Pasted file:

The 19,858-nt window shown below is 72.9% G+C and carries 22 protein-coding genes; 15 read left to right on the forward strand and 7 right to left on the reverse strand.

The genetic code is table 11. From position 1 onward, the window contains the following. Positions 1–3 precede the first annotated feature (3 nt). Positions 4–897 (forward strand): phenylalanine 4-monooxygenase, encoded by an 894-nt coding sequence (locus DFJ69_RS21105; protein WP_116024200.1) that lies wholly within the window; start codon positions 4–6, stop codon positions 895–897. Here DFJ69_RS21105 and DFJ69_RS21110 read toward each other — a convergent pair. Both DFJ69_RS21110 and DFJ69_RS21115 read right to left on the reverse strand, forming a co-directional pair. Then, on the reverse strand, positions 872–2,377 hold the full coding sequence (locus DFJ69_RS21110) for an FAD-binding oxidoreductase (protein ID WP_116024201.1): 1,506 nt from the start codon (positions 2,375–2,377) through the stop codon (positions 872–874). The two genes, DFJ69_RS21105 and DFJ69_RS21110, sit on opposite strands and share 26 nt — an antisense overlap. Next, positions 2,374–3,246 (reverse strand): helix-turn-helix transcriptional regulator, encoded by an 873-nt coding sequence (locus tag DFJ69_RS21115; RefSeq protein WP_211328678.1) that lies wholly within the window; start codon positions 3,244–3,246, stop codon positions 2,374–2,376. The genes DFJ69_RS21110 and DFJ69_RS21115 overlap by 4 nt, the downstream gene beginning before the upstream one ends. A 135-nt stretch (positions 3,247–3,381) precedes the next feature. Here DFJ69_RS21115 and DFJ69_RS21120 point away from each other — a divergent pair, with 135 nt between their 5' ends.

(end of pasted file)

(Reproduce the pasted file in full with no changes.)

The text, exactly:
The 19,858-nt window shown below is 72.9% G+C and carries 22 protein-coding genes; 15 read left to right on the forward strand and 7 right to left on the reverse strand.

The genetic code is table 11. From position 1 onward, the window contains the following. Positions 1–3 precede the first annotated feature (3 nt). Positions 4–897 (forward strand): phenylalanine 4-monooxygenase, encoded by an 894-nt coding sequence (locus DFJ69_RS21105; protein WP_116024200.1) that lies wholly within the window; start codon positions 4–6, stop codon positions 895–897. Here DFJ69_RS21105 and DFJ69_RS21110 read toward each other — a convergent pair. Both DFJ69_RS21110 and DFJ69_RS21115 read right to left on the reverse strand, forming a co-directional pair. Then, on the reverse strand, positions 872–2,377 hold the full coding sequence (locus DFJ69_RS21110) for an FAD-binding oxidoreductase (protein ID WP_116024201.1): 1,506 nt from the start codon (positions 2,375–2,377) through the stop codon (positions 872–874). The two genes, DFJ69_RS21105 and DFJ69_RS21110, sit on opposite strands and share 26 nt — an antisense overlap. Next, positions 2,374–3,246 (reverse strand): helix-turn-helix transcriptional regulator, encoded by an 873-nt coding sequence (locus tag DFJ69_RS21115; RefSeq protein WP_211328678.1) that lies wholly within the window; start codon positions 3,244–3,246, stop codon positions 2,374–2,376. The genes DFJ69_RS21110 and DFJ69_RS21115 overlap by 4 nt, the downstream gene beginning before the upstream one ends. A 135-nt stretch (positions 3,247–3,381) precedes the next feature. Here DFJ69_RS21115 and DFJ69_RS21120 point away from each other — a divergent pair, with 135 nt between their 5' ends.